US conducts ‘mini exercise’ to brace for nuclear exchange with Russia

US conducts ‘mini exercise’ to brace for nuclear exchange with Russia US conducts ‘mini exercise’ to brace for nuclear exchange with Russia

The US military, in the presence of Secretary of Defense Mark Esper, has reportedly conducted a “mini exercise” in which Washington launched a simulated nuclear strike against Russia.

Speaking on condition of anonymity during a briefing on Friday, a senior Pentagon official said the exercise took place earlier this week at the US Strategic Command headquarters in Nebraska and that Esper had participated in the simulated showdown in Europe between Russia and NATO.

“We conducted a mini-exercise," the official told reporters. "The scenario included a European contingency where you are conducting a war with Russia and Russia decides to use a low-yield limited nuclear weapon against the site on NATO territory, and then you go through the conversation that you would have with the secretary of defense and then with the president ultimately to decide how to respond."

The US responded with what the senior official called a “limited response” to Moscow’s nuclear attack in Europe.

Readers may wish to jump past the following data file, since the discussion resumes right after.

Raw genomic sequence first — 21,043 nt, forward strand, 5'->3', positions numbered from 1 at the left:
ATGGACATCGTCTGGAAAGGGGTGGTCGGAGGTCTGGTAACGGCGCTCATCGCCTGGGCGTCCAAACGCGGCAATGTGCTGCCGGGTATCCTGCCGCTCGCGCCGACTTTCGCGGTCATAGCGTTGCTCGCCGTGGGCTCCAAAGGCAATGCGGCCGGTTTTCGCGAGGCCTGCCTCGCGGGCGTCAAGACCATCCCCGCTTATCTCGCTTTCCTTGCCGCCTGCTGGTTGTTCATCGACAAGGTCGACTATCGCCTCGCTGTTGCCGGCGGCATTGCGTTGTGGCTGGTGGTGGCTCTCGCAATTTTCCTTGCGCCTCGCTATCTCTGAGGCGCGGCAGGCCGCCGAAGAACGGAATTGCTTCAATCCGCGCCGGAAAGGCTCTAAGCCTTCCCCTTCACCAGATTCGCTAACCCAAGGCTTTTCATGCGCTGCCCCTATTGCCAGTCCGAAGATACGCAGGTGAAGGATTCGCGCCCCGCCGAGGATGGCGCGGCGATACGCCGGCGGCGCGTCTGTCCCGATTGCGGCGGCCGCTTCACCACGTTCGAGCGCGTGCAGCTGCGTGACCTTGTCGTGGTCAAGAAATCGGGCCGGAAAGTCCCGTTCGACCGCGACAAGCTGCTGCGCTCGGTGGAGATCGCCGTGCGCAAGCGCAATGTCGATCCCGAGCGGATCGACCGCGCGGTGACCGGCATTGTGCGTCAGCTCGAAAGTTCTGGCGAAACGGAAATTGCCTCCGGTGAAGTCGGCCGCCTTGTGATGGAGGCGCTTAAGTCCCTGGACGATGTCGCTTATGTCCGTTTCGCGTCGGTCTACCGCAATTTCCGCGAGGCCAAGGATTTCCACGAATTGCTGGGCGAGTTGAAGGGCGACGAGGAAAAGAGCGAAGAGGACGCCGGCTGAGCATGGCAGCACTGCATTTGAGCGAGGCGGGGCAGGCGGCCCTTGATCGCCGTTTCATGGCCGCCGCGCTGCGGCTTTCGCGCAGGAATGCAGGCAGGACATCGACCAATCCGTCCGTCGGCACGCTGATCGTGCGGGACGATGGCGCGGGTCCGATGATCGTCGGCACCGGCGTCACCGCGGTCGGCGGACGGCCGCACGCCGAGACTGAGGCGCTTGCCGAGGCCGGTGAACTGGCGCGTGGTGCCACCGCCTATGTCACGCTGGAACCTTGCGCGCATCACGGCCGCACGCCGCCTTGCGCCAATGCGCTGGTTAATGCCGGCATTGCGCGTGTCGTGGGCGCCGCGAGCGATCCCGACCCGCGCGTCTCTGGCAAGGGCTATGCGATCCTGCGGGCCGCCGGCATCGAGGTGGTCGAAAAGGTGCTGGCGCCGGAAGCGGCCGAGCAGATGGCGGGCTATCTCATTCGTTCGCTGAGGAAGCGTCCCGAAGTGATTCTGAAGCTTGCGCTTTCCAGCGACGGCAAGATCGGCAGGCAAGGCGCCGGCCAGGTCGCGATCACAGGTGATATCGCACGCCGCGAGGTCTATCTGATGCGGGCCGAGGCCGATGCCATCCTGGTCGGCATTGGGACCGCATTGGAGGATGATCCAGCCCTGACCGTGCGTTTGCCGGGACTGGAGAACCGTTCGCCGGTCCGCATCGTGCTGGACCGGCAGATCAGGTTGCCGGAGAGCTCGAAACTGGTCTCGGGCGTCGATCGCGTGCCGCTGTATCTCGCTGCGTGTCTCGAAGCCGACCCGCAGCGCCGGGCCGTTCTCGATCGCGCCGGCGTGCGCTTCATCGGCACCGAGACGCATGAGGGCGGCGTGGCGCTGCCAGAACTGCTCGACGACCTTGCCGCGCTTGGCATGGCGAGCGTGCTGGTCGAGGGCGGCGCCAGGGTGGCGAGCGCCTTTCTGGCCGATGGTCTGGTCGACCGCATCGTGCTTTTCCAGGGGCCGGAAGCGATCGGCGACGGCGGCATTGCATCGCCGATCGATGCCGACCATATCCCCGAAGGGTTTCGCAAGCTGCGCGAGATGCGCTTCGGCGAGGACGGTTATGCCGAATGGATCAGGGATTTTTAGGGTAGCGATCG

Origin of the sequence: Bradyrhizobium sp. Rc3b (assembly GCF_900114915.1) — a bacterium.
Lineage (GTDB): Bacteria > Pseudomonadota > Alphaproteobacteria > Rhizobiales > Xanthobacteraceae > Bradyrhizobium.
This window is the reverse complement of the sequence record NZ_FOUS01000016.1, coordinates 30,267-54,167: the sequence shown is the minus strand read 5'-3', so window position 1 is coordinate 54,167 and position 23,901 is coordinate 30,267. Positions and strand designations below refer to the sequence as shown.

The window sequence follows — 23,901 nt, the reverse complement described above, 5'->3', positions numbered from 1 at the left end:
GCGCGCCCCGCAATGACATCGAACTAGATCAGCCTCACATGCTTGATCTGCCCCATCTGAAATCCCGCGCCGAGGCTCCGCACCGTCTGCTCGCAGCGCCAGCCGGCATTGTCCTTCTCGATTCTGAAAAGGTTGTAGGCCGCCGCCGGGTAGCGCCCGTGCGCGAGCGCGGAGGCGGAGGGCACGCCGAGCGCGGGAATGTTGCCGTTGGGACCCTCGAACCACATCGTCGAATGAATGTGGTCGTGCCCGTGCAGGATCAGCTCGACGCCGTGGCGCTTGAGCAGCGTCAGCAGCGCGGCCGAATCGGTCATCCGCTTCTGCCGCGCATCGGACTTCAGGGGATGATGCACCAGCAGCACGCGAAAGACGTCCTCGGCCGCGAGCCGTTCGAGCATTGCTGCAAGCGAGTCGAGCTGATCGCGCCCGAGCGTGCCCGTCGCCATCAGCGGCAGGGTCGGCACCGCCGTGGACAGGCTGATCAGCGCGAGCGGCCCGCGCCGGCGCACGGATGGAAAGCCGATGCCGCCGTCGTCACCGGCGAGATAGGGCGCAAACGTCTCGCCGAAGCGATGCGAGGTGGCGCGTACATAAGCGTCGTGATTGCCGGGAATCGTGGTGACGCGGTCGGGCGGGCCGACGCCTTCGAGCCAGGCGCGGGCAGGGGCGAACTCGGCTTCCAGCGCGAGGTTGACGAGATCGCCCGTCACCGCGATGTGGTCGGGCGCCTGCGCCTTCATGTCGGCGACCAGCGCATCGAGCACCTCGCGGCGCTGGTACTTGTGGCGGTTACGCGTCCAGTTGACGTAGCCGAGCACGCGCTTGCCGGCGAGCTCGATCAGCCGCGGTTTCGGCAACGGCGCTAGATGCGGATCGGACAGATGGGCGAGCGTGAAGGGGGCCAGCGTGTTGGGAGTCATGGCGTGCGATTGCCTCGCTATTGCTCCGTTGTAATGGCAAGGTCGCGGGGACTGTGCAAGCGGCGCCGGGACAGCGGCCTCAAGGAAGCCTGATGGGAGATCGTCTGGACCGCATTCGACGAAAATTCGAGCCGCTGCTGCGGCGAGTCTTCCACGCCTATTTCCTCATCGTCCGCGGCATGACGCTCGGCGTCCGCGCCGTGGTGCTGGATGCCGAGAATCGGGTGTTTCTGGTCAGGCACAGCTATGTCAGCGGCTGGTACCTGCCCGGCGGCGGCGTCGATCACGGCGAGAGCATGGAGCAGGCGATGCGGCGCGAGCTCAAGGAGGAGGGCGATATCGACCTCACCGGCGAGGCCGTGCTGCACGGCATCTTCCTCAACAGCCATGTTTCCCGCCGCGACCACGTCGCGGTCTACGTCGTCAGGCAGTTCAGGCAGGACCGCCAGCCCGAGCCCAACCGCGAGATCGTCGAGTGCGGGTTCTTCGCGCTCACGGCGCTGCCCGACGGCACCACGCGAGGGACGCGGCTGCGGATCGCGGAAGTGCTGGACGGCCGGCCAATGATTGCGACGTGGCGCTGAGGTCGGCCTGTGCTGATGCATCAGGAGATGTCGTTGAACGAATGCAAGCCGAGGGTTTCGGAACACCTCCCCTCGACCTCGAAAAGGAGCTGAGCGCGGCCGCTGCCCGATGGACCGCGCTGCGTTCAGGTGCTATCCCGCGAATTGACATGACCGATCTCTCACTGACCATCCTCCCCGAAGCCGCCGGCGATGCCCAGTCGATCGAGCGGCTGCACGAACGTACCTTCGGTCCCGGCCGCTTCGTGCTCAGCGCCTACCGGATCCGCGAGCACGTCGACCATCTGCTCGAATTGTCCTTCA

The official did not say what type of target the US military had simulated attacking in retaliation.

While at Strategic Command in Nebraska, Esper had reportedly been briefed about the nuclear arsenals of North Korea, Russia, and China.

Earlier in the month, the United States announced the deployment of a new long-range nuclear missile aboard its stealth submarines to deter what it calls Washington’s potential adversaries.

The US Department of Defense claimed in a statement that the low-yield warhead was deployed on the USS Tennessee submarine patrolling in the Atlantic Ocean to deter "potential adversaries, like Russia," and in response to Russian tests of similar weapons.

The new missiles sparked fresh concerns as critics said the submarine-launched ballistic missile warhead would lower the threshold for using nuclear weapons.

In August, the US withdrew from the 1988 Intermediate-range Nuclear Forces treaty with Russia. The pact banned all land-based mid-range missiles. Washington's withdrawal from the INF has renewed tensions between the two nuclear powers.

Washington has been deploying its missiles in Eastern Europe and near Russia’s western borders, a provocative move denounced by the Kremlin.

Moscow has repeatedly warned Washington not to deploy such missiles in the vicinity of Russia’s borders, vowing to deploy its own missiles, capable of reaching all parts of Europe in response.

Underlining the modernization of US nuclear weapons arsenal as a priority, the Pentagon called on Congress in its fiscal 2021 budget request to approve $28.9 billion to maintain its existing weapons and buy new intercontinental ballistic missiles, stealth bombers, submarines, cruise missiles, warheads and communications equipment.

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